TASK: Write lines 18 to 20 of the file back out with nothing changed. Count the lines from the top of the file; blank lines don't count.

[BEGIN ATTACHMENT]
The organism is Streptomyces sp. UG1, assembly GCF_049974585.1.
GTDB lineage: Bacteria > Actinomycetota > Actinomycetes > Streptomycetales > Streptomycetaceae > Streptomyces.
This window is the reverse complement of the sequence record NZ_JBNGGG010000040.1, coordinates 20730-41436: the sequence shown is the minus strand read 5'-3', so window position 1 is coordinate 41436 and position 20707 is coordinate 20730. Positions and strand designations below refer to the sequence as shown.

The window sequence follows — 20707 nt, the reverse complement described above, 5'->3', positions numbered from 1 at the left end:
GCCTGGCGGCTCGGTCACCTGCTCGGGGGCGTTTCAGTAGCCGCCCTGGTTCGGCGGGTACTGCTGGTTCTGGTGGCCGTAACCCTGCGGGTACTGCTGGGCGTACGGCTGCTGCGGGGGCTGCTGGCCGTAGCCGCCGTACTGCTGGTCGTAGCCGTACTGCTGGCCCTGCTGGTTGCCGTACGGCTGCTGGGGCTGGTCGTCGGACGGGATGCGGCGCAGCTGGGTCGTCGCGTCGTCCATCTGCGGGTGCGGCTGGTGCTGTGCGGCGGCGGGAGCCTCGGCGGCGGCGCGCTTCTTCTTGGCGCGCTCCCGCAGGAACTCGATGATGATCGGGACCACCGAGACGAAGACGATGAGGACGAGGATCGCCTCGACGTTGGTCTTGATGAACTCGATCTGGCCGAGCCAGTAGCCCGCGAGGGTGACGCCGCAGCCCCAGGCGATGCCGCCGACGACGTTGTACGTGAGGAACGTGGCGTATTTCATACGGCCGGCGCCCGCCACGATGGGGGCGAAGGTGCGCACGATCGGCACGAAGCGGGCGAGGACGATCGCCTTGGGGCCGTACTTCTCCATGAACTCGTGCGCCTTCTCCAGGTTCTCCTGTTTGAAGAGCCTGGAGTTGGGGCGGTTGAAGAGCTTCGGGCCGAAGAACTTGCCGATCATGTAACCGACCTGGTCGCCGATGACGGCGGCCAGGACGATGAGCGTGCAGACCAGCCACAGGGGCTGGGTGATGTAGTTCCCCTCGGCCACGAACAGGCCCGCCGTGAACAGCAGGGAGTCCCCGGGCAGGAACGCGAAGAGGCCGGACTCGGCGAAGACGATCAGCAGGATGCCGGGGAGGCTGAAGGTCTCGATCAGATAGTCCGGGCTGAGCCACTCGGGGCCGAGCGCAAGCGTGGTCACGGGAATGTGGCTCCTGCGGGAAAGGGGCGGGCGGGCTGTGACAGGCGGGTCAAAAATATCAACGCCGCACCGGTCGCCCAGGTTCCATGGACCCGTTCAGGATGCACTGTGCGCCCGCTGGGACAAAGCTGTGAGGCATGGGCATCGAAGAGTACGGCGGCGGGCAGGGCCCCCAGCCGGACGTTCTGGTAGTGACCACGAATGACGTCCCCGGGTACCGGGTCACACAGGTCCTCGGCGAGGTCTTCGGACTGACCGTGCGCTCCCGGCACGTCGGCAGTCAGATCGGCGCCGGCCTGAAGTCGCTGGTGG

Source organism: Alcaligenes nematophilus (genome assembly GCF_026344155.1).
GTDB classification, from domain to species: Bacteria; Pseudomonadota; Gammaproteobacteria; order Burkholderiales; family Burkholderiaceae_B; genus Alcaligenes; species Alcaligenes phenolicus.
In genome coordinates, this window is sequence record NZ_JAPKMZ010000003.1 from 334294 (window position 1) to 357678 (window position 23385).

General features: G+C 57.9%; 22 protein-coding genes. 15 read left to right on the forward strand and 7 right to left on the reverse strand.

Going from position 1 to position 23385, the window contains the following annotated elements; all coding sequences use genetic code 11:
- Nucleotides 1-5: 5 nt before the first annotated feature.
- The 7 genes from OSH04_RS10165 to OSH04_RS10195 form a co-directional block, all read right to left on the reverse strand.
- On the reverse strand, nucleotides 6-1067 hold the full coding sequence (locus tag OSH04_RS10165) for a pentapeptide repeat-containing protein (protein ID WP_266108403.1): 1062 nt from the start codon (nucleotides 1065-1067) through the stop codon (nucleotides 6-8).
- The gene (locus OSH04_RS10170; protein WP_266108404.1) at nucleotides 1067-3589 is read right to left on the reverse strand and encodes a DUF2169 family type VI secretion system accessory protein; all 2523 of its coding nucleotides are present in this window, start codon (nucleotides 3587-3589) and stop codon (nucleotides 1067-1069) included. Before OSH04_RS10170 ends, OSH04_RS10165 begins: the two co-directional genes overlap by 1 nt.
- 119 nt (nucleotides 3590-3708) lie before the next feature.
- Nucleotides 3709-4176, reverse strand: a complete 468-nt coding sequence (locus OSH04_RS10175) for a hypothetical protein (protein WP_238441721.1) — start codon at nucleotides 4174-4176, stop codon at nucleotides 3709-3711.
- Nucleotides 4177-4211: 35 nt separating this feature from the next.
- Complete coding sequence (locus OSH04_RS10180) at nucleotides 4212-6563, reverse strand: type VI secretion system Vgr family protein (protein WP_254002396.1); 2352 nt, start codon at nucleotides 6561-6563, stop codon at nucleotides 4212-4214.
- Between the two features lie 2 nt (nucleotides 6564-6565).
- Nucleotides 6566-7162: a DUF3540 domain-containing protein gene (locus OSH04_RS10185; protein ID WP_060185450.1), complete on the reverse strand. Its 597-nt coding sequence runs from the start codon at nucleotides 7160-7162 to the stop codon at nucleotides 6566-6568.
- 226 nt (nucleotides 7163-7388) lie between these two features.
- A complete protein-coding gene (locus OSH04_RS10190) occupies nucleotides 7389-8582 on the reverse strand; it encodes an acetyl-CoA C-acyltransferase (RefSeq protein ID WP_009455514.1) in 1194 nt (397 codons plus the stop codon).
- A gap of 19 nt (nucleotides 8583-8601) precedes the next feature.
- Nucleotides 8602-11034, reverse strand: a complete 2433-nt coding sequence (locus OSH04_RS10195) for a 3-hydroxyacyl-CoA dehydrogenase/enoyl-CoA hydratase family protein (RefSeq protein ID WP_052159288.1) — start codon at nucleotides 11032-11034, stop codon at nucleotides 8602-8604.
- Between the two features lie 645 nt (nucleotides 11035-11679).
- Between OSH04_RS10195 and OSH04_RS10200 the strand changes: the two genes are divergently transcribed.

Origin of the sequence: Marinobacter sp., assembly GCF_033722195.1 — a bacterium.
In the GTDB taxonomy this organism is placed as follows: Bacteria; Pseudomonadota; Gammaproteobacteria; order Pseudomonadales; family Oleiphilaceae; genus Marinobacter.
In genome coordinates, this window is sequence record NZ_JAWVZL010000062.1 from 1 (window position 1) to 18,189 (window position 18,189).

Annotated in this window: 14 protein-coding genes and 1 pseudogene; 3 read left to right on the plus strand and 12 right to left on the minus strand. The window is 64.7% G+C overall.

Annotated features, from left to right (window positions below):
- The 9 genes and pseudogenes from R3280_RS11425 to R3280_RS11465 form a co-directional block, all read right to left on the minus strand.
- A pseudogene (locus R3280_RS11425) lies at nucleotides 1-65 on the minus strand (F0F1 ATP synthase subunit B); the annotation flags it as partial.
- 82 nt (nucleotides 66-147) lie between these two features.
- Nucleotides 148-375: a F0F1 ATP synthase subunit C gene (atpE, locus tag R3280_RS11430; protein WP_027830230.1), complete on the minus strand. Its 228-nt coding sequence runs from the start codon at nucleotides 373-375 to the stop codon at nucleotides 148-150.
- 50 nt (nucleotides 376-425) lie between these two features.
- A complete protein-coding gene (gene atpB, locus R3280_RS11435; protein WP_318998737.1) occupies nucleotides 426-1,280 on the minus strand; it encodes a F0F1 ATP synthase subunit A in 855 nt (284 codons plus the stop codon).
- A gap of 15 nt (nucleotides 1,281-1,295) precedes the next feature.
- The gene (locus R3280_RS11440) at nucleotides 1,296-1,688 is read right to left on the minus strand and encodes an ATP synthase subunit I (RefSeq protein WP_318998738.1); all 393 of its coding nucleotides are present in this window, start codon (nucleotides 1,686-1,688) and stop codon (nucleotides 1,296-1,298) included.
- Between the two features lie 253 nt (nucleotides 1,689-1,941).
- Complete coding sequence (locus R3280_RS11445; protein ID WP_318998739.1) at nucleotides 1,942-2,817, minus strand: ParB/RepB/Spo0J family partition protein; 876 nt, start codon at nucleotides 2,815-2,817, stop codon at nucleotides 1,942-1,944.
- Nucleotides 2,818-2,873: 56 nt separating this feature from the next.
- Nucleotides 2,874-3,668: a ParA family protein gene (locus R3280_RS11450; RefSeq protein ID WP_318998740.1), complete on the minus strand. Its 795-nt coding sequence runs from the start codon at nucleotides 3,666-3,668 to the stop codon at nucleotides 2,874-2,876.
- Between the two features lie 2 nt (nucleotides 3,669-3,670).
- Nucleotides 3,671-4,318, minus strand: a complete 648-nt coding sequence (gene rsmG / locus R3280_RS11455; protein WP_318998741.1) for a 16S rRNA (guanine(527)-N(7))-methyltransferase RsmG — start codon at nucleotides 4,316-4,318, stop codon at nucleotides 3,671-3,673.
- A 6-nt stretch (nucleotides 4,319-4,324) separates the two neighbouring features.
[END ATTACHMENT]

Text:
- Complete coding sequence (locus OSH04_RS10180) at nucleotides 4212-6563, reverse strand: type VI secretion system Vgr family protein (protein WP_254002396.1); 2352 nt, start codon at nucleotides 6561-6563, stop codon at nucleotides 4212-4214.
- Between the two features lie 2 nt (nucleotides 6564-6565).
- Nucleotides 6566-7162: a DUF3540 domain-containing protein gene (locus OSH04_RS10185; protein ID WP_060185450.1), complete on the reverse strand. Its 597-nt coding sequence runs from the start codon at nucleotides 7160-7162 to the stop codon at nucleotides 6566-6568.